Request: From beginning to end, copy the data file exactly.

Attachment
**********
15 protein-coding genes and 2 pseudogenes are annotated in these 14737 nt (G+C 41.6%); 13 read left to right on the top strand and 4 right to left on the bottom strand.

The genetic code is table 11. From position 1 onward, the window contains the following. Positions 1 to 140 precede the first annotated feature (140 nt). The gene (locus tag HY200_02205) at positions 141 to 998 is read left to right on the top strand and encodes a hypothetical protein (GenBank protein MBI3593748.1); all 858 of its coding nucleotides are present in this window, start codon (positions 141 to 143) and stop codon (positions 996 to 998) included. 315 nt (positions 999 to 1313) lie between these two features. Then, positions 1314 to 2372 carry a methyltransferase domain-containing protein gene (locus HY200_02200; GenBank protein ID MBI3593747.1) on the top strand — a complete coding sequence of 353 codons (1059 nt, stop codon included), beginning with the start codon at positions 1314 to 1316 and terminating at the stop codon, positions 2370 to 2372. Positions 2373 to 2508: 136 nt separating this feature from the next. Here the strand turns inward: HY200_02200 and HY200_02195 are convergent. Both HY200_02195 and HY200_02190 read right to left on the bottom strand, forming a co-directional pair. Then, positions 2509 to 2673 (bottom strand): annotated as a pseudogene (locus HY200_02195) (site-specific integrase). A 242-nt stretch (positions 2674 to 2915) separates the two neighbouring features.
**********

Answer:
15 protein-coding genes and 2 pseudogenes are annotated in these 14737 nt (G+C 41.6%); 13 read left to right on the top strand and 4 right to left on the bottom strand.

The genetic code is table 11. From position 1 onward, the window contains the following. Positions 1 to 140 precede the first annotated feature (140 nt). The gene (locus tag HY200_02205) at positions 141 to 998 is read left to right on the top strand and encodes a hypothetical protein (GenBank protein MBI3593748.1); all 858 of its coding nucleotides are present in this window, start codon (positions 141 to 143) and stop codon (positions 996 to 998) included. 315 nt (positions 999 to 1313) lie between these two features. Then, positions 1314 to 2372 carry a methyltransferase domain-containing protein gene (locus HY200_02200; GenBank protein ID MBI3593747.1) on the top strand — a complete coding sequence of 353 codons (1059 nt, stop codon included), beginning with the start codon at positions 1314 to 1316 and terminating at the stop codon, positions 2370 to 2372. Positions 2373 to 2508: 136 nt separating this feature from the next. Here the strand turns inward: HY200_02200 and HY200_02195 are convergent. Both HY200_02195 and HY200_02190 read right to left on the bottom strand, forming a co-directional pair. Then, positions 2509 to 2673 (bottom strand): annotated as a pseudogene (locus HY200_02195) (site-specific integrase). A 242-nt stretch (positions 2674 to 2915) separates the two neighbouring features.